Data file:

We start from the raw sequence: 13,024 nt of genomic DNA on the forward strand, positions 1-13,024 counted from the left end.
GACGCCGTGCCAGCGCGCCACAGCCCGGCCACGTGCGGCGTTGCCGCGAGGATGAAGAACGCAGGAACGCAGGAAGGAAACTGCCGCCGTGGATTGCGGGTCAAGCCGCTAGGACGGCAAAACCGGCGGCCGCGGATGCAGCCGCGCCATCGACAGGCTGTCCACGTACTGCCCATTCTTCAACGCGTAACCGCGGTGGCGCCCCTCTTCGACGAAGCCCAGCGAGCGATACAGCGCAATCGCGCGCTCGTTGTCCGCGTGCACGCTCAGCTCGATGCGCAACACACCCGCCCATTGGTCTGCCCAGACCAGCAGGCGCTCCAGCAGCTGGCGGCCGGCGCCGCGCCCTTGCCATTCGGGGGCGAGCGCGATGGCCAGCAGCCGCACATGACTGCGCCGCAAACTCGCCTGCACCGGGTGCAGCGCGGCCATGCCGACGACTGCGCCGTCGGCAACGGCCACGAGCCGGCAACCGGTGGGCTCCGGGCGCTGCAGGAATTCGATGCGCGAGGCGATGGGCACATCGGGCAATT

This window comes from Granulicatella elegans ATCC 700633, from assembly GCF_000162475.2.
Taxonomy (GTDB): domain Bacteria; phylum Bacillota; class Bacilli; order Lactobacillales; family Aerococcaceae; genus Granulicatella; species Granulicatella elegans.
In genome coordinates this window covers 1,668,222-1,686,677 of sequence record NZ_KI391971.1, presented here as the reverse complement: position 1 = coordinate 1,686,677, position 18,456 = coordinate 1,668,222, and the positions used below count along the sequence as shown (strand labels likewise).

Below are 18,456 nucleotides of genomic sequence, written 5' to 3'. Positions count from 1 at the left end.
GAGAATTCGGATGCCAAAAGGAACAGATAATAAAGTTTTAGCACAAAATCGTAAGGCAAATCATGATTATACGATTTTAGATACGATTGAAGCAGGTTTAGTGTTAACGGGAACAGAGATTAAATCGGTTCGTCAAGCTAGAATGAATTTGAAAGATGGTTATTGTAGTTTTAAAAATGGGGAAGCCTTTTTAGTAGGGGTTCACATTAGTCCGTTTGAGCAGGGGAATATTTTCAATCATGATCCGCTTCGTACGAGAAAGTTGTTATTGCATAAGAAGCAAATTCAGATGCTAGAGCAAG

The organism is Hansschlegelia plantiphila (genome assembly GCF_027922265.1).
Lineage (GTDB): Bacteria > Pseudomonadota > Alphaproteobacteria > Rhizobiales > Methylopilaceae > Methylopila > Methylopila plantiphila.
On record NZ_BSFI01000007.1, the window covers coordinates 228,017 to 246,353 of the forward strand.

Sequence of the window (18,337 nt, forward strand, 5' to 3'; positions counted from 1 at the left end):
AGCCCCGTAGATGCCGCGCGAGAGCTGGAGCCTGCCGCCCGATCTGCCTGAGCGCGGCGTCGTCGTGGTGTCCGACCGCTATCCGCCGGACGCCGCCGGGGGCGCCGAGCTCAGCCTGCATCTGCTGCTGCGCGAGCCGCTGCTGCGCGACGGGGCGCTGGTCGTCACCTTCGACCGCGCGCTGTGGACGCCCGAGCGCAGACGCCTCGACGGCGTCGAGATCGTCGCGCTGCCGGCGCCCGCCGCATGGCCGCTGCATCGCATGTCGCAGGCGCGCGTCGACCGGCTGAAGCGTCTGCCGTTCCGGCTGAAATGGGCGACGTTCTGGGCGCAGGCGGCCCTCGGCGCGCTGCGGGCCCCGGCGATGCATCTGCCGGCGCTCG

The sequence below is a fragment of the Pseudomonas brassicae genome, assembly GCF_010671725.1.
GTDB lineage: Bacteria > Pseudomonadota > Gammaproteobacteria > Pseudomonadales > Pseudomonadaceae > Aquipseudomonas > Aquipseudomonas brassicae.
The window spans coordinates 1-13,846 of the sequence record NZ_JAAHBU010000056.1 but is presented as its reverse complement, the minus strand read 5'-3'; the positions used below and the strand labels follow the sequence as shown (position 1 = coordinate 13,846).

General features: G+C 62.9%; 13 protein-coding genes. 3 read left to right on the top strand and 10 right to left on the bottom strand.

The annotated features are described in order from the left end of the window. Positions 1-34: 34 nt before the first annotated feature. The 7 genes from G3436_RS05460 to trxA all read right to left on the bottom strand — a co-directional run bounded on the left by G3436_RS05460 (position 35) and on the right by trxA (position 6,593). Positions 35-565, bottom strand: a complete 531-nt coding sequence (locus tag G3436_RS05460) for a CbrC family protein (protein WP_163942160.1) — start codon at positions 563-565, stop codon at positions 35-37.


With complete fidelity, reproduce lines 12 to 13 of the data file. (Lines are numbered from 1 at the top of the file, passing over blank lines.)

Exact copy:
AGCCCCGTAGATGCCGCGCGAGAGCTGGAGCCTGCCGCCCGATCTGCCTGAGCGCGGCGTCGTCGTGGTGTCCGACCGCTATCCGCCGGACGCCGCCGGGGGCGCCGAGCTCAGCCTGCATCTGCTGCTGCGCGAGCCGCTGCTGCGCGACGGGGCGCTGGTCGTCACCTTCGACCGCGCGCTGTGGACGCCCGAGCGCAGACGCCTCGACGGCGTCGAGATCGTCGCGCTGCCGGCGCCCGCCGCATGGCCGCTGCATCGCATGTCGCAGGCGCGCGTCGACCGGCTGAAGCGTCTGCCGTTCCGGCTGAAATGGGCGACGTTCTGGGCGCAGGCGGCCCTCGGCGCGCTGCGGGCCCCGGCGATGCATCTGCCGGCGCTCG

The sequence below is a fragment of the Pseudomonas brassicae genome, assembly GCF_010671725.1.